Using this as a background I have to say that I raised my own five children in the much same way. I stood a little taller and was filled with pride when my own children called me mean . . . because, you see, I thank God. He gave me the meanest mother in the whole world . . .

I found this piece of writing the other day in a book I have, and I could so relate to it. I had a mean mother too, lol, not to mention a mean father! At the time it was a terrific nuisance, but, looking back in retrospect, I can see they clearly loved my sister, brother and I so very much. They cared a great deal to have put in so much of an effort to make sure we grew up to be responsible, caring, God fearing and law abiding adults, and I am so very grateful that they did.

With the price of food escalating I am really pinching the pennies these days, and making every scrap of food in the house stretch as far as I can. I made this really tasty meal the other night with some leftover chicken and a few bits and bobs from the refrigerator. That's another thing my mother used to do . . . make us eat leftovers . . .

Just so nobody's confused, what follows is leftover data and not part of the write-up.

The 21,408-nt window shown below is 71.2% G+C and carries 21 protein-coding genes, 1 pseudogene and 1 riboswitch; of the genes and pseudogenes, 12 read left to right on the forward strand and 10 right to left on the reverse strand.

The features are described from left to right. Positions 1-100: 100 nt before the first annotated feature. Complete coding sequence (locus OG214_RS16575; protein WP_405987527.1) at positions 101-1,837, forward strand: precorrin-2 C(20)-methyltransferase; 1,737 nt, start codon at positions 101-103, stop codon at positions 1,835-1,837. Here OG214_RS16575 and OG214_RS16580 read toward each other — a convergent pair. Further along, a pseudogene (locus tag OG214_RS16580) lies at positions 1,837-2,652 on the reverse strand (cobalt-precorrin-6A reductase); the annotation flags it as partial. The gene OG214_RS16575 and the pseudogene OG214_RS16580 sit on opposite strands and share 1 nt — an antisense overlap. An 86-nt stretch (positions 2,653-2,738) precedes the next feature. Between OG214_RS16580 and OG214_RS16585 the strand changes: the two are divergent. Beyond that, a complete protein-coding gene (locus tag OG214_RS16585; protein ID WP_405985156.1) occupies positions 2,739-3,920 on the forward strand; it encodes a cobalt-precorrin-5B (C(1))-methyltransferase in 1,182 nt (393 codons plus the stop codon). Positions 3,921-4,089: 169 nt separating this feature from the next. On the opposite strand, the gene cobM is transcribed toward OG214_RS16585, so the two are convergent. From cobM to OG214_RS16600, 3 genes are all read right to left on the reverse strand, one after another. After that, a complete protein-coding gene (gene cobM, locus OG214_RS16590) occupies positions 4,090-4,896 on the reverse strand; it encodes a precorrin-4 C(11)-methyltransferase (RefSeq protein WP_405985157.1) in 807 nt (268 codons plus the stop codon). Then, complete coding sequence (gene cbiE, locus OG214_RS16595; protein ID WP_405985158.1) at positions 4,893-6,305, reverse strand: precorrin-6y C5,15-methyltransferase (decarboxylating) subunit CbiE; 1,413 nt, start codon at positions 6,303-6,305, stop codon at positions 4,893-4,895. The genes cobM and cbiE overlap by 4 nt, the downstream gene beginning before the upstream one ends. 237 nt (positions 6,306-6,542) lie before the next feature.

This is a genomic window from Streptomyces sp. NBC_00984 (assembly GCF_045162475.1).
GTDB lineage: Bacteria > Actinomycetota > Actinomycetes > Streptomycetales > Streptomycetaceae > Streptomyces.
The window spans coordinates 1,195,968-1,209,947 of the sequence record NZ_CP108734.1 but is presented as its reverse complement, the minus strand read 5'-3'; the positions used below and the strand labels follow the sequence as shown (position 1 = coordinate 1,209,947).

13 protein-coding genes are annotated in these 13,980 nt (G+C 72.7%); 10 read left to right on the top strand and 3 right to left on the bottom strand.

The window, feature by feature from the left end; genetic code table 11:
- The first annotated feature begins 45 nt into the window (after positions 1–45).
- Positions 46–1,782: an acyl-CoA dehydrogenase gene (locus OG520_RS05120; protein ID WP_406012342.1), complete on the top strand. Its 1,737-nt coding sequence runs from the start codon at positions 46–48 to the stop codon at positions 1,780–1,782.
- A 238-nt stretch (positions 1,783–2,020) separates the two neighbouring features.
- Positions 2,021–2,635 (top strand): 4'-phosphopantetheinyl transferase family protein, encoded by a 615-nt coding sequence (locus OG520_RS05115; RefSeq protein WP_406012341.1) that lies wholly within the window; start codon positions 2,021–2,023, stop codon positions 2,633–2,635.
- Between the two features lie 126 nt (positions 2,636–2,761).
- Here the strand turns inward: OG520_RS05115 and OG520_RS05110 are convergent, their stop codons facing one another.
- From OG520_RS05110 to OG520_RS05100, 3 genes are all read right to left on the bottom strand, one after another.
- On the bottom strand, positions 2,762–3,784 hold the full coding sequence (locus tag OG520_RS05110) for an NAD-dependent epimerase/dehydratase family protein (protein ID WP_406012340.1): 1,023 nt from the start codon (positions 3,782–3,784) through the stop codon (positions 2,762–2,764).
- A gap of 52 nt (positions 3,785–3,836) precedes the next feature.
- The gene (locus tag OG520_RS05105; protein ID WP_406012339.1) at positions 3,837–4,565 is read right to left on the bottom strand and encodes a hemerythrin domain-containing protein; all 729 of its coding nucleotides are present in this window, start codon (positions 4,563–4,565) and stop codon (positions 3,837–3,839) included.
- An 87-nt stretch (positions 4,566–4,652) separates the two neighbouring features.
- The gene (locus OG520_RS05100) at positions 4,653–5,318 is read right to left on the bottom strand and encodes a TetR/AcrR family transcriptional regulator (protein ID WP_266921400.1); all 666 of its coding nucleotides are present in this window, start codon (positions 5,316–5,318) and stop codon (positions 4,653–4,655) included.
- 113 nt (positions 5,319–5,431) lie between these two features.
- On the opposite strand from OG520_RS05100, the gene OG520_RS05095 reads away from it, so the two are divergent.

*Saucy Skillet Chicken*

Serves 4

This is a really delicious way to use up some ends and bits you may have in the fridge the end of the week that you want to get rid of.

4 slices of thick cut streaky bacon, diced
a splash of olive oil
1 medium onion, peeled and chopped fine
1 fat clove of garlic, peeled and minced
a good handful of sliced fresh mushrooms
1 cup fresh or frozen peas
about 1/2 cup of white wine or chicken broth
2 cups leftover chicken, diced small
1/2 to 3/4 cup of double cream
salt and freshly ground black pepper
4 TBS freshly grated Parmesan cheese
To serve:
the pasta of your choice (I used potato gnocchi)
freshly grated Parmesan cheese
2 TBS chopped fresh flat leaf parsley

Heat a heavy based frying pan. Add a splash of olive oil and fry the bacon pieces in this until they are crisp. Turn down the heat and add the onion and mushrooms. Cook and sweat them until they are soft, but not coloured. Stir in the garlic and cook for one minute longer. Add the peas and the wine or chicken stock. Allow to bubble for a few minutes and then add the chicken and heat through. Pour in the cream and the Parmesan cheese, and season to taste with some salt and pepper. Allow to bubble for a few minutes until the cream has reduced somewhat and you have a thick sauce. Serve spooned over your favourite pasta with plenty of grated Parmesan dusted over top and a sprinkling of parsley. Delicious!